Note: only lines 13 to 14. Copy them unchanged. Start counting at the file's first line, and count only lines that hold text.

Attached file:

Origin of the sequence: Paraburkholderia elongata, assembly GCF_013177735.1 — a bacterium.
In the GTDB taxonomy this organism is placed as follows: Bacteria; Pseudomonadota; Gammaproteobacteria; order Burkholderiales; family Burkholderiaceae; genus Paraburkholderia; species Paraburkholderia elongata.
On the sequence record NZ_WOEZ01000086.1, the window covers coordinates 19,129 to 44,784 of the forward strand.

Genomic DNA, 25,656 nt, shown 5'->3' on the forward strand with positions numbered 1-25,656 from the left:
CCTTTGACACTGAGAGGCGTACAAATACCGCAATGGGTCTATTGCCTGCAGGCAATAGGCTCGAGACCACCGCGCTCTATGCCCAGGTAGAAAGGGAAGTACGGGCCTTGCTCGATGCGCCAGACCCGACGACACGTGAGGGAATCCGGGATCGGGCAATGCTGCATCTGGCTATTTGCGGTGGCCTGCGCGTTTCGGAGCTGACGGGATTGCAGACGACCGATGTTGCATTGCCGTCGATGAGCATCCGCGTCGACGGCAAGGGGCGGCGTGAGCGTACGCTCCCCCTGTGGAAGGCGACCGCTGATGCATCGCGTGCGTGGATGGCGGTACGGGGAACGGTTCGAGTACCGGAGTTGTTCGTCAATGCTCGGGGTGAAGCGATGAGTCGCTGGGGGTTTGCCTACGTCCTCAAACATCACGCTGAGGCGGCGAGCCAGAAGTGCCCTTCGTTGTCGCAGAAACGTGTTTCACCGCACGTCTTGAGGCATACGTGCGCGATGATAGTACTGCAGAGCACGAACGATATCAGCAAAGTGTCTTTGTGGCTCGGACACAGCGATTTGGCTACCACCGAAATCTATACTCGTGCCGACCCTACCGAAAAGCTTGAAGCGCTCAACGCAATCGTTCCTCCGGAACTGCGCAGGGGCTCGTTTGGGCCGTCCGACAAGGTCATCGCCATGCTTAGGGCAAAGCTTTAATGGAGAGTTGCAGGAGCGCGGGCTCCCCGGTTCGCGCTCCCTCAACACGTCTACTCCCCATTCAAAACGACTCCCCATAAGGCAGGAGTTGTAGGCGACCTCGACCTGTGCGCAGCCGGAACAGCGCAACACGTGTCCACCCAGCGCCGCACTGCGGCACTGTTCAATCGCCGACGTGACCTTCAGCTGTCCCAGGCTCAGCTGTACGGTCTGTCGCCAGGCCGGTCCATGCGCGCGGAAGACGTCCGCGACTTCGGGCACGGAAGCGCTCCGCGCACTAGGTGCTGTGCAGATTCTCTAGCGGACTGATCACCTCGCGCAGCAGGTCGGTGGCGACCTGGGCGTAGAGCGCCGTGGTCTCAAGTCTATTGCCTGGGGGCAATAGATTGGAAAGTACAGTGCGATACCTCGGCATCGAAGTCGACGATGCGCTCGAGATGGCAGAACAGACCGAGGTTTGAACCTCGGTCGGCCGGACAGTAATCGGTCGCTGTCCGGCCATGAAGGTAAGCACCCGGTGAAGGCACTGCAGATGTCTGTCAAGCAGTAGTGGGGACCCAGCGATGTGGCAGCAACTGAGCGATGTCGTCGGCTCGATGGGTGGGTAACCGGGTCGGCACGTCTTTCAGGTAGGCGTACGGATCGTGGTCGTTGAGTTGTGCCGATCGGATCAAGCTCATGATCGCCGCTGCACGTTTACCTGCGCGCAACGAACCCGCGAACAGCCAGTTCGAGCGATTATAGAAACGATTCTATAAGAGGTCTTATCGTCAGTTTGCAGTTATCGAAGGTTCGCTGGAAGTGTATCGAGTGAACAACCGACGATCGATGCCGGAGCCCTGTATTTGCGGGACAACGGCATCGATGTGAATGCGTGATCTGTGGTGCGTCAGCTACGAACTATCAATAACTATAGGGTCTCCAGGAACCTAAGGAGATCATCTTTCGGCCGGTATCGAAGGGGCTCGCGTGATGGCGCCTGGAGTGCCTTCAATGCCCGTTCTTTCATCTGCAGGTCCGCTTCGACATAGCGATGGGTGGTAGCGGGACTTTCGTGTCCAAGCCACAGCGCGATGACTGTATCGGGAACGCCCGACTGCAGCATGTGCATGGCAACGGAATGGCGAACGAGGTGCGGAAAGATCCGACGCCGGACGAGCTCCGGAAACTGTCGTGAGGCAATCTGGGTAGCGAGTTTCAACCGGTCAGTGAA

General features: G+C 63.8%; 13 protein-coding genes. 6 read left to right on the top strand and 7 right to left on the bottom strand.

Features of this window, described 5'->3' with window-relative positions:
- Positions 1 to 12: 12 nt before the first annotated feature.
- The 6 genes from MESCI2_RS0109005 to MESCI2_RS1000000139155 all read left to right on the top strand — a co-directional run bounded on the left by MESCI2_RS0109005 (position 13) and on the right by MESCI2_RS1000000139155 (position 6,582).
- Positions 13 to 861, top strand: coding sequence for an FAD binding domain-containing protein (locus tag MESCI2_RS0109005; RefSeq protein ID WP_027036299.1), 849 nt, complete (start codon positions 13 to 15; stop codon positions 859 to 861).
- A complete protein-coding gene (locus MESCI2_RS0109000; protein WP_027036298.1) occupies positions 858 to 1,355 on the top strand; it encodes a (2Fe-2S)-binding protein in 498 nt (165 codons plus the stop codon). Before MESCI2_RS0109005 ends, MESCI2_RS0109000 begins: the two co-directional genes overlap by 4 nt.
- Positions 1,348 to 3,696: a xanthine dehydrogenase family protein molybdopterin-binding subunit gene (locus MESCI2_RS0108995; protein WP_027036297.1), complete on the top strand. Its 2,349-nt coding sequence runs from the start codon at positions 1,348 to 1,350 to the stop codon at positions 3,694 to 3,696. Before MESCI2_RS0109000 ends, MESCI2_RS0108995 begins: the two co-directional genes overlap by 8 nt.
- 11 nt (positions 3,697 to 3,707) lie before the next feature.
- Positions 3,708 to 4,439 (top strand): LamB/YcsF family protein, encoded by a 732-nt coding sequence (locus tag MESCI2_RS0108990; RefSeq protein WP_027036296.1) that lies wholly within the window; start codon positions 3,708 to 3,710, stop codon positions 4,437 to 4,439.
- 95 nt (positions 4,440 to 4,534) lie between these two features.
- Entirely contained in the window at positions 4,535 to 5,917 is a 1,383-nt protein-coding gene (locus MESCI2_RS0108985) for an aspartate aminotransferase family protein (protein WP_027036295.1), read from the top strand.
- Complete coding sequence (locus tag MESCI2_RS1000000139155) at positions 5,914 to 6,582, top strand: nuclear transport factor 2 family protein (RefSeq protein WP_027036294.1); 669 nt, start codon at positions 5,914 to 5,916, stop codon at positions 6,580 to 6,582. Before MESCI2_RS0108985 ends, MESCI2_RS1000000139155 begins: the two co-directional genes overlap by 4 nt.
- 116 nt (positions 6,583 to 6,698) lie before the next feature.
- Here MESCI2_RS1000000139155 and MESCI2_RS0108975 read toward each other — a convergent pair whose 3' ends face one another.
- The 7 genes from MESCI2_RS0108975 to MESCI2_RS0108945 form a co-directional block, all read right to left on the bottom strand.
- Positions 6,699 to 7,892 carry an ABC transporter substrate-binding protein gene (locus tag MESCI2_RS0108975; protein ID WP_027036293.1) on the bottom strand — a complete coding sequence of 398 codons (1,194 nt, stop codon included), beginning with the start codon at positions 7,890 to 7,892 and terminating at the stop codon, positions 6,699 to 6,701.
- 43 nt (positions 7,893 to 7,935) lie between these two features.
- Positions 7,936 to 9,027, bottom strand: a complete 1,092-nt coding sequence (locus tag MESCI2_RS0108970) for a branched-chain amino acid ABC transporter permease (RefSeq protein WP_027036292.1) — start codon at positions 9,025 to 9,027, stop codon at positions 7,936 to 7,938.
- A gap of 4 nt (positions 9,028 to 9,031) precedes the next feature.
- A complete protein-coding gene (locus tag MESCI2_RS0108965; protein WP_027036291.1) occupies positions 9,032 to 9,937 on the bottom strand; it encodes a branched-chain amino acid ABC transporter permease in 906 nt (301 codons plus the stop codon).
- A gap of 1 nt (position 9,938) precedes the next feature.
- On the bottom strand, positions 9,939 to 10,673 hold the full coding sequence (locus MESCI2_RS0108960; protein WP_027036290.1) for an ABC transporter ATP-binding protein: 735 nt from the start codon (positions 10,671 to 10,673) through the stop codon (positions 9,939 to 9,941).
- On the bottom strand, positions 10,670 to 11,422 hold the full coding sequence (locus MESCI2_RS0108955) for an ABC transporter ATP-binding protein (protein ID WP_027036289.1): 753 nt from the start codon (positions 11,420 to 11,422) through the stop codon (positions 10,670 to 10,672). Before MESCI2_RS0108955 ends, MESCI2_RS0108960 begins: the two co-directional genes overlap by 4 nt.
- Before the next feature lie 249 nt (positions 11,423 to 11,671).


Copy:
- 11 nt (positions 3,697 to 3,707) lie before the next feature.
- Positions 3,708 to 4,439 (top strand): LamB/YcsF family protein, encoded by a 732-nt coding sequence (locus tag MESCI2_RS0108990; RefSeq protein WP_027036296.1) that lies wholly within the window; start codon positions 3,708 to 3,710, stop codon positions 4,437 to 4,439.